O Clarim News Desk (English)
Dear brothers and sisters in Christ,
It has been three years since the beginning of COVID-19, and the Diocese and Macau’s society have worked together through many difficult moments. Recently, many of the quarantine measures have been coming to an end, and there is a sense of hope and joy in the city as a result of reopening and economic recovery. However, the beginning of a widespread infection with the new coronavirus has added a sense of anxiety and nervousness to society.
In this Advent season, let us meditate on the baby Jesus who was born in the manger, that baby Jesus who is lying still and quiet. From the moment he was conceived in the womb of the Virgin Mary, until the moment he was born, it was a time of both joy and uncertainty: the Word of God becoming man and taking on flesh was a joy, but Mary conceiving without Joseph caused so much anxiety; Mary’s pregnancy brought the joy of life, but faced at once the challenge of traveling a long way to Bethlehem to register, eventually having nowhere to stay; the joy of the birth of a baby followed by the suffering of fleeing to Egypt, etc.
Right now we can travel and visit our relatives, but when our neighbors get sick, or when we all get sick, we will face new challenges in society and interpersonal relationships. The answer to this can be found in Pope Francis’ encyclical Fratelli Tutti as he describes Luke’s “Good Samaritan” (Lk 10:25-37). This is a well-known parable from the Gospel, which not only teaches us about the meaning of charity, but also how we can be kind to our neighbor.
Generally speaking, when we reflect on this parable, one of the questions that comes to mind is, “Who is my neighbor?” If we think like this, we inevitably fall into the trap of relativism, as if we make a distinction between others and I, and “who is not my neighbor.” The Pope invites us to reflect, “Which character in the parable do I identify with?” We are often tempted to ignore others. We are used to closing our eyes to things and passing by with indifference, unless they affect us directly, sometimes to the extent that the images of other people’s suffering disturb us since we don’t want to waste time on their problems. Such a society is built on disregard for people’s suffering. (cf. Fratelli Tutti, 64-65)
In the past, we, in Macau, have “watched” the epidemic spread around the world and into neighboring regions from a third-party perspective. Now, we personally experience the contradictory feelings of “opening up” and “contamination,” and begin to experience the need for the practice of “love of neighbor.” “It is my sincere wish that in this age, we recognize the dignity of every human being, and can universally awaken the desire for brotherhood” (ibid., 8).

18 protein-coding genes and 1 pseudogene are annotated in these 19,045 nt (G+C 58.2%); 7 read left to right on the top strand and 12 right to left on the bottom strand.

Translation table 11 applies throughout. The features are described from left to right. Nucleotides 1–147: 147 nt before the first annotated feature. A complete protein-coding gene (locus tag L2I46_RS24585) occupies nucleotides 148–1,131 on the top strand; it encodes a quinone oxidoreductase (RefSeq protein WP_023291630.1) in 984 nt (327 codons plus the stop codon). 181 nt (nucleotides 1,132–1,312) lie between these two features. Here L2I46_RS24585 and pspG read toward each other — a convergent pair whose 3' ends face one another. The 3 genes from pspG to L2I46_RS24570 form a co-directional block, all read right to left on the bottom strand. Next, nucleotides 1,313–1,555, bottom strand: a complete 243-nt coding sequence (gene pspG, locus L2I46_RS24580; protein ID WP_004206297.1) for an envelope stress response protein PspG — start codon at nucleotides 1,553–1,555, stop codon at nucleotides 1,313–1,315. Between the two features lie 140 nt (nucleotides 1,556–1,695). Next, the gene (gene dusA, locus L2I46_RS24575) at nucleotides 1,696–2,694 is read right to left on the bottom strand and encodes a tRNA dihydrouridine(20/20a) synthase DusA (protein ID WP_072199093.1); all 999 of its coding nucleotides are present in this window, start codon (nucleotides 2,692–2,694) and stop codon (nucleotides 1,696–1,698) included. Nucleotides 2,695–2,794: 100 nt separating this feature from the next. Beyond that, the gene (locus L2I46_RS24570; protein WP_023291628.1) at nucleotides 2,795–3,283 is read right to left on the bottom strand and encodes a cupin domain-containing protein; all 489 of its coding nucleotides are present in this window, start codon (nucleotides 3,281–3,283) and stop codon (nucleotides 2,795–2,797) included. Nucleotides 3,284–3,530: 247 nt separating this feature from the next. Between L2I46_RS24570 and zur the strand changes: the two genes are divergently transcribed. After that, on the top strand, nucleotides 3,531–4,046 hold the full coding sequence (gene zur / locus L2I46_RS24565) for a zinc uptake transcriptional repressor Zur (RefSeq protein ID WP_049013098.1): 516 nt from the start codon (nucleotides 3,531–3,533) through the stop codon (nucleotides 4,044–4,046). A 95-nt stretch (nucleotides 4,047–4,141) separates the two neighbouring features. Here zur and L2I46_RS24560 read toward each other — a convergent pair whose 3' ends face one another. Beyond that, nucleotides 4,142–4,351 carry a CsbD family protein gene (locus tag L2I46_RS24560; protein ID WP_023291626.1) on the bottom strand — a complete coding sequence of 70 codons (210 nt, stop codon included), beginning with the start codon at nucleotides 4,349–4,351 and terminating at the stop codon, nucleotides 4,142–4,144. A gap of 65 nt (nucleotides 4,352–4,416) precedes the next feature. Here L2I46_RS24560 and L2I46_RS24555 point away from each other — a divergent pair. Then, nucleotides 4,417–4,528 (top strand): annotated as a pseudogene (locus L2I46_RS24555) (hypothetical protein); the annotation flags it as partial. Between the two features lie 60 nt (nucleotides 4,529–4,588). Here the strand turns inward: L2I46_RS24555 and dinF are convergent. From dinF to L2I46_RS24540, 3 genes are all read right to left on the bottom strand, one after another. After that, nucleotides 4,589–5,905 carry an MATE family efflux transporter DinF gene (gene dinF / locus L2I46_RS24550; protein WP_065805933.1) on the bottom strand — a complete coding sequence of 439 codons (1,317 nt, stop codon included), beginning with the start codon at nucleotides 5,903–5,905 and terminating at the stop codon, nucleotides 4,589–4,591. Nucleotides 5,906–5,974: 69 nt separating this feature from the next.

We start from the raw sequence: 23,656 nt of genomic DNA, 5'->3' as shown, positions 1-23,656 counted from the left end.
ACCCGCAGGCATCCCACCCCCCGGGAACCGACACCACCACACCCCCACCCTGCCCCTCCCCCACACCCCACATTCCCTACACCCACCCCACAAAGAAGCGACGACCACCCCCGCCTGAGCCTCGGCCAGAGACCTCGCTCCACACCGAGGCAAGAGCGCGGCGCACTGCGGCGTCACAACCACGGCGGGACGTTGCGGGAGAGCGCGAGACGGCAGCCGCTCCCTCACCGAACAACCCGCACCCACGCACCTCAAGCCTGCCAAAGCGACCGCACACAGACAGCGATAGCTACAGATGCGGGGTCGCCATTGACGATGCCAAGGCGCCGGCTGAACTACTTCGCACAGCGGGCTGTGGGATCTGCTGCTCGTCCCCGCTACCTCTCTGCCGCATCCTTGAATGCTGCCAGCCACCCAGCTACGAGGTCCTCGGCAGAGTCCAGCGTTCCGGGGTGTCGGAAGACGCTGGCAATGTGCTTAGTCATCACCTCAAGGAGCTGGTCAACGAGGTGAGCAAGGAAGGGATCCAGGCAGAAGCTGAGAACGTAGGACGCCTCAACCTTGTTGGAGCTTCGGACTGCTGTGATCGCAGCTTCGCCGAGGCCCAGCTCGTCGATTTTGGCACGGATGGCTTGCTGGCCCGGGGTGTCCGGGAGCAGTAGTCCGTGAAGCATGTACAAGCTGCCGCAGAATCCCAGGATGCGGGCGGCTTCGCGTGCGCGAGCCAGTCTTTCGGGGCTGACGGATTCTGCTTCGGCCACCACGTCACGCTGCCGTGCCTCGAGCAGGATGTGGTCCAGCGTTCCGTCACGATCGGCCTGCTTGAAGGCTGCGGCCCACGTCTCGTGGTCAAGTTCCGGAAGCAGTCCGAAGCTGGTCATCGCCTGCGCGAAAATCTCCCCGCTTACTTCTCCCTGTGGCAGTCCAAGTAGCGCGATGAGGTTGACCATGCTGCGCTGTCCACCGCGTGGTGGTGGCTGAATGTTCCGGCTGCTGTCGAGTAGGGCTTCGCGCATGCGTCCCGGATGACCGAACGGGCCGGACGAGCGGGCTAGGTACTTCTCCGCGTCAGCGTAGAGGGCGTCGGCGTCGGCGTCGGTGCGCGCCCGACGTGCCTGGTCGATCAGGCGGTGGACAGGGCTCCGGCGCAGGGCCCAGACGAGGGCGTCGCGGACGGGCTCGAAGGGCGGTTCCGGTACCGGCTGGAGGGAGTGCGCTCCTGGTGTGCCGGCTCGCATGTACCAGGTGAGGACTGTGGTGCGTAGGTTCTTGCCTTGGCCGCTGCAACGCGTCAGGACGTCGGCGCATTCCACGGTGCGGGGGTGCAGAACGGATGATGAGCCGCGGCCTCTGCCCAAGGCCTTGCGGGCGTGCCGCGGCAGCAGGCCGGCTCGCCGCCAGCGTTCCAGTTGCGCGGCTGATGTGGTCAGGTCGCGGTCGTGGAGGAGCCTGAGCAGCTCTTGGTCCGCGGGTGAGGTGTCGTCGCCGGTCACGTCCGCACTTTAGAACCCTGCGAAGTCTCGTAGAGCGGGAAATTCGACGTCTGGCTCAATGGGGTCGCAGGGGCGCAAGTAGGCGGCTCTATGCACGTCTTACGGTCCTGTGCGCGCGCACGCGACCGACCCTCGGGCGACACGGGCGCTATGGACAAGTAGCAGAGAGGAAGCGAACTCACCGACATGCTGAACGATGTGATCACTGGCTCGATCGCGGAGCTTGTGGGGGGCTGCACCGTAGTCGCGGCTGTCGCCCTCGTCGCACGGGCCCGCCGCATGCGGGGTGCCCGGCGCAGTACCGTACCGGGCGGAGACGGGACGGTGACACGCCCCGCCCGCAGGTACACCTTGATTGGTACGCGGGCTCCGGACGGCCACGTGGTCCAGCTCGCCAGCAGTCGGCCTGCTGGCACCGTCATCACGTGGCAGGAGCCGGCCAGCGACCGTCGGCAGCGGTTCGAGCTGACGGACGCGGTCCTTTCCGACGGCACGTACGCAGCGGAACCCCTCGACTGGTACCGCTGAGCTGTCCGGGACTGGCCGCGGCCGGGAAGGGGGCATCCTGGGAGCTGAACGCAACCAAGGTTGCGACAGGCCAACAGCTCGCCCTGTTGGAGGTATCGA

St. Thomas Aquinas explains how we can experience the love that God accomplishes by His grace. For him love is an action directed toward the other, “the lover sees the beloved as one with himself,” considering him “precious,” esteemed, and “extremely valuable.” (ibid., 93)
Therefore, in the coming months, we should actively promote the spirit of love, assistance and mutual respect in the gradually spreading situation of infection; maintain orderly and hygienic habits; and together support the government’s guidelines on epidemic prevention, while calling on family members and friends who are faced with the disease to pay more attention to the moral and material support their relatives need.
Let us courageously face this one choice every day: to be good Samaritans (ibid., 69). As the Pope concluded: Blessed is the man who loves, “his brother, both when he is far away and when he is near you.” (ibid., 1)
“Blessed are those who love others equally whether they are far away or in front of them. This brotherhood allows us to affirm, appreciate and love each other, regardless of physical distance and geographical boundaries, regardless of each other’s origin or background.”
Finally, let us meditate upon the Gospel, on the manger, on the love of Jesus, and of Mary, Joseph, the angels and the shepherds beside him, that is the joy of Christmas. In this Christmas and New Year, through the love and hope that the birth of our Lord Jesus Christ brings, we hope that the Diocese of Macau, together with Macau society, as well as our neighbors and the rest of the world, will recover economic prosperity, stability and happiness in people’s lives.
I wish you all a Merry Christmas and a Happy New Year.
+ Most Rev Stephen Lee Bun Sang
Bishop – The Catholic Diocese of Macau